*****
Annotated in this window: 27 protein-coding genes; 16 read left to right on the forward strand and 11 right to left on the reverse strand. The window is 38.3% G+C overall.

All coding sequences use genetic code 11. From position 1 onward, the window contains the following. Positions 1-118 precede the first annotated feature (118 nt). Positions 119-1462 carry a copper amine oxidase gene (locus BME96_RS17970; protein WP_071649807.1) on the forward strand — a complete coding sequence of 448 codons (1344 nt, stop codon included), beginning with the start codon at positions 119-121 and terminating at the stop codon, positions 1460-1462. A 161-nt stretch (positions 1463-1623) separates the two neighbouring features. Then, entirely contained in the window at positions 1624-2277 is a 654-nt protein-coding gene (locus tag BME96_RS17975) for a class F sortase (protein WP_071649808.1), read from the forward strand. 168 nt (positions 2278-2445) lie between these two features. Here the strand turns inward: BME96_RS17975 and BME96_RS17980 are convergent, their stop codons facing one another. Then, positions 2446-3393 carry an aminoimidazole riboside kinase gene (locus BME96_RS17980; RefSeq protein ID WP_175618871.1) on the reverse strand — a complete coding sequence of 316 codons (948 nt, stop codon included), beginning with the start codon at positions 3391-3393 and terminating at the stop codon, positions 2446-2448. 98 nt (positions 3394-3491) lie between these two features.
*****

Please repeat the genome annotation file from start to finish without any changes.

Annotated in this window: 27 protein-coding genes; 16 read left to right on the forward strand and 11 right to left on the reverse strand. The window is 38.3% G+C overall.

All coding sequences use genetic code 11. From position 1 onward, the window contains the following. Positions 1-118 precede the first annotated feature (118 nt). Positions 119-1462 carry a copper amine oxidase gene (locus BME96_RS17970; protein WP_071649807.1) on the forward strand — a complete coding sequence of 448 codons (1344 nt, stop codon included), beginning with the start codon at positions 119-121 and terminating at the stop codon, positions 1460-1462. A 161-nt stretch (positions 1463-1623) separates the two neighbouring features. Then, entirely contained in the window at positions 1624-2277 is a 654-nt protein-coding gene (locus tag BME96_RS17975) for a class F sortase (protein WP_071649808.1), read from the forward strand. 168 nt (positions 2278-2445) lie between these two features. Here the strand turns inward: BME96_RS17975 and BME96_RS17980 are convergent, their stop codons facing one another. Then, positions 2446-3393 carry an aminoimidazole riboside kinase gene (locus BME96_RS17980; RefSeq protein ID WP_175618871.1) on the reverse strand — a complete coding sequence of 316 codons (948 nt, stop codon included), beginning with the start codon at positions 3391-3393 and terminating at the stop codon, positions 2446-2448. 98 nt (positions 3394-3491) lie between these two features.